Commentary

Commentary: Maikel Franco doesn’t need to become a superstar

CLEARWATER, FL - FEBRUARY 26: Maikel Franco #7 of the Philadelphia Phillies poses during Photo Day on Friday, February 26, 2016 at Bright House Field in Clearwater, Florida. (Photo by Robbie Rogers/MLB Photos via Getty Images) *** Local Caption *** Maikel Franco

There’s a new column at Philly.com. It’s by Bob Brookover. The headline: (Maikel) Franco needs to become next Phillies superstar.

No, he doesn’t.

Brookover’s basis for the superstar talk roots with a comment by Pete Mackanin. The comment: “I think (Maikel) Franco is going to blossom into a perennial all-star caliber player.”

Perennial means constant. All-star caliber means just about an all star, sometimes definitely, sometimes not quite.

So Mackanin thinks Franco can become a very good player for a number of years. He didn’t say he can become a superstar. And a very good player for a number of years doesn’t necessarily mean superstar.

Semantics aside, the point is that Franco doesn’t need to become the next Phillies superstar.

In fact, Franco doesn’t *need* to do anything. All we hope Franco does is play well in 2017. And hopefully he improves on his 2016 season, which was somewhat underwhelming (.255/.306/.427). Hopefully he can show more discipline, not swing at bad pitches, play better defense and stay on the field. If he does those things, we have a good player, maybe a very good player. Maybe he’s a superstar. But he doesn’t need to be that.

Look, we’d all love to see a guy swat 40 home runs again, play superb defense and be at the top of every offensive leaderboard. We’d love to see our guy on the cover of a magazine and getting feature spots on commercials and in MLB social media blitzes. Let’s wish someone from this current crop of youngsters can be that guy. Franco doesn’t need to be that guy.

This Brookover column is typical Philadelphia fandom, and it feels like it’s designed to plant the seeds of frustration toward one of the city’s athletic talents. Joel Embiid is doing incredible stuff at the Wells Fargo Center. We saw glimpses of a star in Carson Wentz this fall. There’s a guy named Provorov on the Flyers. Superstars are sexy, fun to focus on and easy to write about. And since Franco hit a bunch of home runs and made people go nuts two years ago, it’s time to throw more expectation on him. Now it’s not enough just getting better, Maikel. Now it’s time to be a (cue Mary Katherine Gallagher voice) superstar!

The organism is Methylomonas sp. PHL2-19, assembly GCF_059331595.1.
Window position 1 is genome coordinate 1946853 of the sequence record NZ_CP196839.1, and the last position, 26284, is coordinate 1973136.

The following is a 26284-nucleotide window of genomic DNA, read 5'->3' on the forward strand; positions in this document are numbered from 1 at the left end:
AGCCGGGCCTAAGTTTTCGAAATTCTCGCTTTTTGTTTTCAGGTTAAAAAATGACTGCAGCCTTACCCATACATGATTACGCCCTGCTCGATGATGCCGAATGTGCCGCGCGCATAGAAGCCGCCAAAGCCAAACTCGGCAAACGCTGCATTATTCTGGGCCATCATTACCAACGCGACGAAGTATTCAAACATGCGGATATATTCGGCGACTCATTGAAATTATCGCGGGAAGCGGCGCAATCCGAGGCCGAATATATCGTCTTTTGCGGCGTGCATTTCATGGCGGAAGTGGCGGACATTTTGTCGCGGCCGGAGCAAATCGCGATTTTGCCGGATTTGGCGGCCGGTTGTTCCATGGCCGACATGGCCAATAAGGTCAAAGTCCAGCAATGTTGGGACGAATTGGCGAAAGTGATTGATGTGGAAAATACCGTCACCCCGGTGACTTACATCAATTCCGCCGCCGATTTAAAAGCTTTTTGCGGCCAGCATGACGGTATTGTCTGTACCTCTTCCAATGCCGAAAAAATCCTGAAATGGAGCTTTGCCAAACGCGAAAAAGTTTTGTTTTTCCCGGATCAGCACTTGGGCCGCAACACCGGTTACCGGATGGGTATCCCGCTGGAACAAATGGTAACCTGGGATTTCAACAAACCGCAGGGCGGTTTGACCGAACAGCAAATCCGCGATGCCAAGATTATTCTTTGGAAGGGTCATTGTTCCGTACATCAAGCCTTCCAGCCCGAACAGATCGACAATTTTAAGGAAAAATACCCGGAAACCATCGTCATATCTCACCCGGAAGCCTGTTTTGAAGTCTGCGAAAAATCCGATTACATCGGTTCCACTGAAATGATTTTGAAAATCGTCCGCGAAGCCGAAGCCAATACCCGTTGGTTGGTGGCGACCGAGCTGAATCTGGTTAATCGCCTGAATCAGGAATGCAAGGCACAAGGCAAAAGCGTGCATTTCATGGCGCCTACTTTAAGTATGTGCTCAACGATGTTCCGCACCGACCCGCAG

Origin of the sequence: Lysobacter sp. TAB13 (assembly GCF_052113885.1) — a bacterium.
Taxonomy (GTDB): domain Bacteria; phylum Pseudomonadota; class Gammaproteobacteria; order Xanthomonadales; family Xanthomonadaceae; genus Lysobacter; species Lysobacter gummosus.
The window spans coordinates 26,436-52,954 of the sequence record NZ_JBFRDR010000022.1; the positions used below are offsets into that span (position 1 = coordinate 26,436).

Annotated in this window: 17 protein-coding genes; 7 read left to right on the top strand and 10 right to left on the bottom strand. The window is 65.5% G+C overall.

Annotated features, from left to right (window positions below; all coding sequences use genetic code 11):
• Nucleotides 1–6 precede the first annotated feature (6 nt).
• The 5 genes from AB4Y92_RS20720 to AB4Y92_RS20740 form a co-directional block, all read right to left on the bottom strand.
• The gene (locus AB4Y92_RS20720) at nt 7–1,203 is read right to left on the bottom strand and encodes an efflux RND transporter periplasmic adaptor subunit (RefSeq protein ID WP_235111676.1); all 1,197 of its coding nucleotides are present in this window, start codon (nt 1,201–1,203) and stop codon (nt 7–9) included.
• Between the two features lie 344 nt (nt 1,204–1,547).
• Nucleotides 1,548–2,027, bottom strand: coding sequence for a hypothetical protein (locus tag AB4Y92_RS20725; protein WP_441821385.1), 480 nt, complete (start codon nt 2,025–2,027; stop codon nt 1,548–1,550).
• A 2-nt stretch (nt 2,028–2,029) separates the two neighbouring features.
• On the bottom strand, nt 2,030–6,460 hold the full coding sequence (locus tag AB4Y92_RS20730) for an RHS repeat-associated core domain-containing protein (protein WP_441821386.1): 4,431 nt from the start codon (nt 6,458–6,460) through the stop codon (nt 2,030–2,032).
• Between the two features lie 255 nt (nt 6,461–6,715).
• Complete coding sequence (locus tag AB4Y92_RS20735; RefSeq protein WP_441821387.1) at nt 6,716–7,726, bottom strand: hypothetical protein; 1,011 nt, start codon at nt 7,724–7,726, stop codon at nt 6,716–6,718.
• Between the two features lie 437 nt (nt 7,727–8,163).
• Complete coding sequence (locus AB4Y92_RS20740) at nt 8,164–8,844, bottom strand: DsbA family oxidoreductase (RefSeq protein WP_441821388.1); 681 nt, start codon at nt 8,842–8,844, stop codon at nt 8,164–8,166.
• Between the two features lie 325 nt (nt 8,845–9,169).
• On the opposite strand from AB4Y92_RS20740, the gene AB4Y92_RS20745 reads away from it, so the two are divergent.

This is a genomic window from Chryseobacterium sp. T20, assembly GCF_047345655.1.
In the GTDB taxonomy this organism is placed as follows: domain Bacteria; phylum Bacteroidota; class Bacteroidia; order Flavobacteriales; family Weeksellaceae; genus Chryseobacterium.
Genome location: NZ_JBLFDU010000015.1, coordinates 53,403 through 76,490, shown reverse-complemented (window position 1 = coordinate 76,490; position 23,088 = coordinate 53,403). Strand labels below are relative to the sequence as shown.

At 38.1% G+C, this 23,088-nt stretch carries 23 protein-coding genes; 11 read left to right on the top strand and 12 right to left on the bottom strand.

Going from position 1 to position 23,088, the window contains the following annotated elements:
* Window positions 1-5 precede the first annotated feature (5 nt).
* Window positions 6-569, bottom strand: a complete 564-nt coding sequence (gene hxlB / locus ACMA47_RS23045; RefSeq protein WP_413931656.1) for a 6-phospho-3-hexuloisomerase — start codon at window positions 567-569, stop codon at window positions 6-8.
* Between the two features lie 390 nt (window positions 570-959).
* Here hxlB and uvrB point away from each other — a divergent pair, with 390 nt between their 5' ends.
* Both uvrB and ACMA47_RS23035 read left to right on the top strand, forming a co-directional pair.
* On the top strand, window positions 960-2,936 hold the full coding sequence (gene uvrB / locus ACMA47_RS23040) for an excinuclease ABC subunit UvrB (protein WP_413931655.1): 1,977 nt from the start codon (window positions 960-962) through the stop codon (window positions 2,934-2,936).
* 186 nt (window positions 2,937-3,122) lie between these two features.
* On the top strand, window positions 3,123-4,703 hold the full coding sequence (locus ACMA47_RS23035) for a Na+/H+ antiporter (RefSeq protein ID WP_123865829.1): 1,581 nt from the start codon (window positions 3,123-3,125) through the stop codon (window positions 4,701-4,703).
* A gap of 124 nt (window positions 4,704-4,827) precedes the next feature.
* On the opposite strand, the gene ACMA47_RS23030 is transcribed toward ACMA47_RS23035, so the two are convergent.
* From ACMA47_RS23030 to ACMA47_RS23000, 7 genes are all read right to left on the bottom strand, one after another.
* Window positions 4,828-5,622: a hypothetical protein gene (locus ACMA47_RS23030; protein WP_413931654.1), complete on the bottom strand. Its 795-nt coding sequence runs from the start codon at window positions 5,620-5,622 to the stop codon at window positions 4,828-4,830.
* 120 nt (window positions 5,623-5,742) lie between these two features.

What if Franco didn’t become a superstar? What if the Phils had no superstar? Could a team actually contend without a superstar?!

There’s no hard and fast rule for these things, especially in baseball. The Kansas City Royals reached the World Series in consecutive years; do we see Eric Hosmer, Salvador Perez, Lorenzo Cain or Alex Gordon on every magazine and in every social media blitz? While Kris Bryant, Manny Machado and Mike Trout are wonderful, you don’t need a superstar to win a World Series.

Maybe this piece is just a guy wanting Franco to be better. Sure, we were slightly disappointed with Franco’s 2016, but it was his sophomore year, and – as Brookover noted – the guy hit a bunch of home runs and drove in a bunch of runners (even though we should, by now, know that a lot of RBI doesn’t mean good play). Anyway, Franco should be okay. Hopefully he’ll be better. And if not? Maybe he’s expendable. But his (or anyone’s) inability to become a “superstar” (whatever that means, really) won’t be what makes or breaks the Phillies in 2017 and beyond.

So maybe let’s lay off Franco, and the other guys, who are only trying to be better in 2017. And yeah, this team isn’t supposed to be a contending team, and maybe some of you fans aren’t in favor of another predetermined bad season, but have some patience and know that there is a plan taking shape. I would be just as mad if there wasn’t a plan. But there is a plan. The Phillies will contend soon. We hope that Franco will be part of that contending team.

And that’s all. Superstar? Nah. Doesn’t have to happen. Would we love to watch Franco bash the hell out of the ball in 2017, repeating his assault on pitching from mid-season 2015? Absolutely.

But if it doesn’t happen, it won’t mean the Phils can’t go on. They surely can. And they will.

And I’m sure there will be another column demanding some other guy becomes a superstar. Because Philadelphia.

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